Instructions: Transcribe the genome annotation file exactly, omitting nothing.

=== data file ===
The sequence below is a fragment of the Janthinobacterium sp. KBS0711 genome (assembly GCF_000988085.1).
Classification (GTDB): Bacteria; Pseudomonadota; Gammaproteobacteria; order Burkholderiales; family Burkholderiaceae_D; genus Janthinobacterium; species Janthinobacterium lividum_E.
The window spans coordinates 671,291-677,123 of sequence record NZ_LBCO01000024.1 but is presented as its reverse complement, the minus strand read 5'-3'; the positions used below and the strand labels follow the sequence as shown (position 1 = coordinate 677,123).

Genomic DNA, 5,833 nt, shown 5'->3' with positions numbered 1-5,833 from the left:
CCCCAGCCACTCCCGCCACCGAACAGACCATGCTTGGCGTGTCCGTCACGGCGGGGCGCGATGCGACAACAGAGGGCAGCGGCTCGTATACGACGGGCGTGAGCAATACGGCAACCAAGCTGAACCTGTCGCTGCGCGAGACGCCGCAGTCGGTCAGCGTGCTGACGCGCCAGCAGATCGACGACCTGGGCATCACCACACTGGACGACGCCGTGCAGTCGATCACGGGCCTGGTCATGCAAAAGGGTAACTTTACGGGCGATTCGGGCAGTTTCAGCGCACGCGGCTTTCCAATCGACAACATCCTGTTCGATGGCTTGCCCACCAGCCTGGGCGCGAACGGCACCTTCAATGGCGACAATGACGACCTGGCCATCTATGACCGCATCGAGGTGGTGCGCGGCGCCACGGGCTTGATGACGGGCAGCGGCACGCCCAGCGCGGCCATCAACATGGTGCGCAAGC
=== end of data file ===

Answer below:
The sequence below is a fragment of the Janthinobacterium sp. KBS0711 genome (assembly GCF_000988085.1).
Classification (GTDB): Bacteria; Pseudomonadota; Gammaproteobacteria; order Burkholderiales; family Burkholderiaceae_D; genus Janthinobacterium; species Janthinobacterium lividum_E.
The window spans coordinates 671,291-677,123 of sequence record NZ_LBCO01000024.1 but is presented as its reverse complement, the minus strand read 5'-3'; the positions used below and the strand labels follow the sequence as shown (position 1 = coordinate 677,123).

Genomic DNA, 5,833 nt, shown 5'->3' with positions numbered 1-5,833 from the left:
CCCCAGCCACTCCCGCCACCGAACAGACCATGCTTGGCGTGTCCGTCACGGCGGGGCGCGATGCGACAACAGAGGGCAGCGGCTCGTATACGACGGGCGTGAGCAATACGGCAACCAAGCTGAACCTGTCGCTGCGCGAGACGCCGCAGTCGGTCAGCGTGCTGACGCGCCAGCAGATCGACGACCTGGGCATCACCACACTGGACGACGCCGTGCAGTCGATCACGGGCCTGGTCATGCAAAAGGGTAACTTTACGGGCGATTCGGGCAGTTTCAGCGCACGCGGCTTTCCAATCGACAACATCCTGTTCGATGGCTTGCCCACCAGCCTGGGCGCGAACGGCACCTTCAATGGCGACAATGACGACCTGGCCATCTATGACCGCATCGAGGTGGTGCGCGGCGCCACGGGCTTGATGACGGGCAGCGGCACGCCCAGCGCGGCCATCAACATGGTGCGCAAGC